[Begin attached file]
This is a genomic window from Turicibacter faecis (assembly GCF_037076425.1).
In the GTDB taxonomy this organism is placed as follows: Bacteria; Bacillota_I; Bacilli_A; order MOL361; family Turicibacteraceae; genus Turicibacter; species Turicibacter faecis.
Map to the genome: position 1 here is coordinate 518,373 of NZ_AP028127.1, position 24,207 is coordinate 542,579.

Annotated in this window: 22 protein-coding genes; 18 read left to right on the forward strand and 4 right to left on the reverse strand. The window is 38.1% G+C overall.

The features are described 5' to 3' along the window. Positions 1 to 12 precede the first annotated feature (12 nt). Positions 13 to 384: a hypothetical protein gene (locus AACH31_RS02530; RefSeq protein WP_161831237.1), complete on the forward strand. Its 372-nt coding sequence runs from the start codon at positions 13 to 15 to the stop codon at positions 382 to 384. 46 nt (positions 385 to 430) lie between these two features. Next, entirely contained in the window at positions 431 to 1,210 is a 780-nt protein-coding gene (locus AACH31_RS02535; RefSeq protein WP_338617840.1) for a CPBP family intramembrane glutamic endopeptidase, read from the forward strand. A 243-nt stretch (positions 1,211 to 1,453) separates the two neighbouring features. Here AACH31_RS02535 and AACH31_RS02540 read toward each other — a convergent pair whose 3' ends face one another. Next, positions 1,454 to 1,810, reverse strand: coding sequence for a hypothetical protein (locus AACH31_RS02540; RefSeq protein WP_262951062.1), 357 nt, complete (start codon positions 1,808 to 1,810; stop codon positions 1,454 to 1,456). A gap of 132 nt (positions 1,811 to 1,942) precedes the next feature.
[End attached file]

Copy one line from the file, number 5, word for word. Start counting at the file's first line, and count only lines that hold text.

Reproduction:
The features are described 5' to 3' along the window. Positions 1 to 12 precede the first annotated feature (12 nt). Positions 13 to 384: a hypothetical protein gene (locus AACH31_RS02530; RefSeq protein WP_161831237.1), complete on the forward strand. Its 372-nt coding sequence runs from the start codon at positions 13 to 15 to the stop codon at positions 382 to 384. 46 nt (positions 385 to 430) lie between these two features. Next, entirely contained in the window at positions 431 to 1,210 is a 780-nt protein-coding gene (locus AACH31_RS02535; RefSeq protein WP_338617840.1) for a CPBP family intramembrane glutamic endopeptidase, read from the forward strand. A 243-nt stretch (positions 1,211 to 1,453) separates the two neighbouring features. Here AACH31_RS02535 and AACH31_RS02540 read toward each other — a convergent pair whose 3' ends face one another. Next, positions 1,454 to 1,810, reverse strand: coding sequence for a hypothetical protein (locus AACH31_RS02540; RefSeq protein WP_262951062.1), 357 nt, complete (start codon positions 1,808 to 1,810; stop codon positions 1,454 to 1,456). A gap of 132 nt (positions 1,811 to 1,942) precedes the next feature.